Amidst fears of a trade war between China and the U.S., global markets have held their breath. For many weeks, the ASX has see-sawed between the green and the red as the turbulent relationship between two of the world’s largest commodity players has waxed and waned.
Futures remain on tenterhooks even as the U.S. and China agreed on phase one of a long-anticipated trade deal over the weekend. So while the new agreement will eventually see both sides reduce tariffs imposed during a ‘tit-for-tat’ two-year trend, the future of the trade deal remains unclear.
Amongst the uncertainty, however, base metal commodities like nickel, copper and iron ore have bucked recent trends and begun to steadily rise. In this period of growth, large and small-caps alike could benefit from the spike in value.
A tentative first phase
Even though the dust is yet to settle on the trade deal, both sides are set to soften their hostile trading relationship.
Phase one will see the U.S. halve its existing 15 per cent tariff on US$120 billion in Chinese goods, as well as suspend proposed taxes on the import of Chinese consumer electronics.
The East is yet to announce tariff reductions on its own turf, but has promised to buy more American commodities like soybeans and pork. With these commitments, President Trump says China’s agriculture shopping spree could soon amount to US$50 billion every year.
While questions still prevail surrounding the possibility of a future trade war, phase one is an important step towards stability.
Nickel resists trade uncertainty
While this future has seen a steady slump in recent years, forecasters say nickel could enjoy an uptake in spite of trade uncertainty.
Nickel prices fell to a 13-year low back in February 2016, but have since come back to boast the most lucrative price hike of all industrial metals during 2019’s third quarter.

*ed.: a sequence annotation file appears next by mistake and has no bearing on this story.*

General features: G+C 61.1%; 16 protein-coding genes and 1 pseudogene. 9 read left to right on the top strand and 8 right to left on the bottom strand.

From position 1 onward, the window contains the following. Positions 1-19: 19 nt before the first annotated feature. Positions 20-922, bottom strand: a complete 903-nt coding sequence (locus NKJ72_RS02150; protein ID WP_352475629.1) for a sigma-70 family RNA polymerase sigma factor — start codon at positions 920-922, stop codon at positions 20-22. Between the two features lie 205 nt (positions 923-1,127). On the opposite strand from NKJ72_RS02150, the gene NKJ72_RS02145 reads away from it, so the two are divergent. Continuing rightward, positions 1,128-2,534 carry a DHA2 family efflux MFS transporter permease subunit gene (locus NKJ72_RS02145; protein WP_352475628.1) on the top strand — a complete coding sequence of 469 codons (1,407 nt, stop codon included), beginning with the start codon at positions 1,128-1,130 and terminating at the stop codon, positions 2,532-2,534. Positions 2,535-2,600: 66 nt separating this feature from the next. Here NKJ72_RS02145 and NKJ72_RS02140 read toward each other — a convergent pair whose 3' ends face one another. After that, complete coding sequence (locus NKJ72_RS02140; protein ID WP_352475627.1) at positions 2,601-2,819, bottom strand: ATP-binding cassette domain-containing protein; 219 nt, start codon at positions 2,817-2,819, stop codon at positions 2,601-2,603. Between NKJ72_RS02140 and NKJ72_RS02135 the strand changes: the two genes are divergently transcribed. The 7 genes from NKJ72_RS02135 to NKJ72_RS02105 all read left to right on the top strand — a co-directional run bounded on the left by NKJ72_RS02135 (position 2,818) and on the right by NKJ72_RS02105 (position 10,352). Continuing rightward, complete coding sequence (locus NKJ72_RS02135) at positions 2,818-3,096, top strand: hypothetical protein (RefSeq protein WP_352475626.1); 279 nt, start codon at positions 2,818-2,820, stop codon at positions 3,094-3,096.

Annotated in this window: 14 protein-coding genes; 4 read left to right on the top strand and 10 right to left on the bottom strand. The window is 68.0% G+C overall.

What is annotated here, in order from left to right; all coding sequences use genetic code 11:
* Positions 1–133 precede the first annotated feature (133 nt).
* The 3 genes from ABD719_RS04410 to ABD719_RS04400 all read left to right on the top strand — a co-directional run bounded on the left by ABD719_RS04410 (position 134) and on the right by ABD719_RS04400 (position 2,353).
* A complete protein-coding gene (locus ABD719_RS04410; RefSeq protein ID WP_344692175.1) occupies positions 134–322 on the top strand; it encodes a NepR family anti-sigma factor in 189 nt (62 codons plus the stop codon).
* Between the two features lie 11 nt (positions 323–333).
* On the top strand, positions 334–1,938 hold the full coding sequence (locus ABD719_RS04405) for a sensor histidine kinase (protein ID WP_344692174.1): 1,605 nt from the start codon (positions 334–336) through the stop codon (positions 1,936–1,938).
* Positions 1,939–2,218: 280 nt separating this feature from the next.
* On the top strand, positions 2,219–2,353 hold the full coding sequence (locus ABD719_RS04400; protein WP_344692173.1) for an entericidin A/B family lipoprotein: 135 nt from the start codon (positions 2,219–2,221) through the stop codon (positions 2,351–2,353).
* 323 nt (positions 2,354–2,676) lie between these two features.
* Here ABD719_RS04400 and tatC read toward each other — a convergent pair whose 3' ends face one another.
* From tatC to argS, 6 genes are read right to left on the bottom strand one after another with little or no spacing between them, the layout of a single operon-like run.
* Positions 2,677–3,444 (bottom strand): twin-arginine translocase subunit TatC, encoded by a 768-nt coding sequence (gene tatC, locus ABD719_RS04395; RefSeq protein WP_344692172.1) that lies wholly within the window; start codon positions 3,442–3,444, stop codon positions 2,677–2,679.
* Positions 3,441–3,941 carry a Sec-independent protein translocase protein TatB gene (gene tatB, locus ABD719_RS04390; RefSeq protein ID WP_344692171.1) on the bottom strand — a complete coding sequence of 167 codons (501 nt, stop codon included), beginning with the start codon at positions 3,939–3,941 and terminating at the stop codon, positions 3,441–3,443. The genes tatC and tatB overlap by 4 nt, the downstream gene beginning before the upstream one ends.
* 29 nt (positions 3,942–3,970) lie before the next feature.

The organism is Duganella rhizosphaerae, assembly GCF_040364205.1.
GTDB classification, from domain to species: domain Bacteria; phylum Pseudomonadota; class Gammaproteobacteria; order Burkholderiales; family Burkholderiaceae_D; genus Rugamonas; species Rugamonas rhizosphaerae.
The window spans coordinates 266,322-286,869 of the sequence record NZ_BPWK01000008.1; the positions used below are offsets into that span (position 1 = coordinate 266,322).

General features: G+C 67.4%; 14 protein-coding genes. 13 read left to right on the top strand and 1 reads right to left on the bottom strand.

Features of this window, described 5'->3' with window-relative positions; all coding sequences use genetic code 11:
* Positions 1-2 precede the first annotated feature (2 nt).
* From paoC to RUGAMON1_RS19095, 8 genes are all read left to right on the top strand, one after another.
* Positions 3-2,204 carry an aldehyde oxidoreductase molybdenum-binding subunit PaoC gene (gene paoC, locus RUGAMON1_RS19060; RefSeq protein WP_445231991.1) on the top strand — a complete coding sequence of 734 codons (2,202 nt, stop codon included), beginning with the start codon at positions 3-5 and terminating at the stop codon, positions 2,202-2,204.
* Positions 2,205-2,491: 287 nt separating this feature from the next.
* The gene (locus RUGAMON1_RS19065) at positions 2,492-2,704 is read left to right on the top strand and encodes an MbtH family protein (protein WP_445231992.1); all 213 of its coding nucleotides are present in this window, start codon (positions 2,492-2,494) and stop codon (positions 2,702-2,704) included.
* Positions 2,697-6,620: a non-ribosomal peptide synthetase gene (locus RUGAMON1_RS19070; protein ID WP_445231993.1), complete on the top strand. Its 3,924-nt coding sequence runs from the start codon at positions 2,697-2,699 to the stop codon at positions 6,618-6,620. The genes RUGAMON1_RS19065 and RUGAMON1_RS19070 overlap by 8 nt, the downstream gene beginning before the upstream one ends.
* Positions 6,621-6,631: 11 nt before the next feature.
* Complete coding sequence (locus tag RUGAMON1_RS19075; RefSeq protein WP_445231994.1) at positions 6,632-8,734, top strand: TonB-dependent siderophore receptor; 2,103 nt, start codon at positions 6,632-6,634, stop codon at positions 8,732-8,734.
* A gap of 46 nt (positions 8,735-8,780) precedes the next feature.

Although other futures have been heavily influenced by threats of a trade war, nickel’s 27.8 per cent boom in August can be attributed to Indonesia’s early introduction of a nickel export ban, initially slated for 2022.
Once considered the largest nickel ore exporter, Indonesia’s decision to shut off the trade is set to create a supply crunch, putting further pressure on global exporters to step up to the plate as demand soars.
It’s likely that the crunch will heavily impact the East. China is the world’s largest producer of stainless steel and relies heavily on the commodity to create the corrosion-resistant pig iron.
As this pressure increases, the country could look to players like Australia to pick up the slack.
This message hasn’t fallen on deaf ears. In the course of just two short years, mining giant Rio Tinto has gone from turning a blind eye to its nickel assets to prioritising their development in an attempt to beat rising commodity clamour.
Smaller caps like Panoramic have also jumped on the bandwagon. The WA producer brought its Savannah nickel mine out of an extended care and maintenance period in 2019 and is now dedicated to bringing the plant back to its former glory.
Coupled with the future’s necessity as a component in the booming electric vehicle industry, World Bank Group predicts nickel will tack on further gains throughout 2020 and deliver a healthy 4.5 per cent price increase by year’s end.
Copper see-saws on China’s shoulders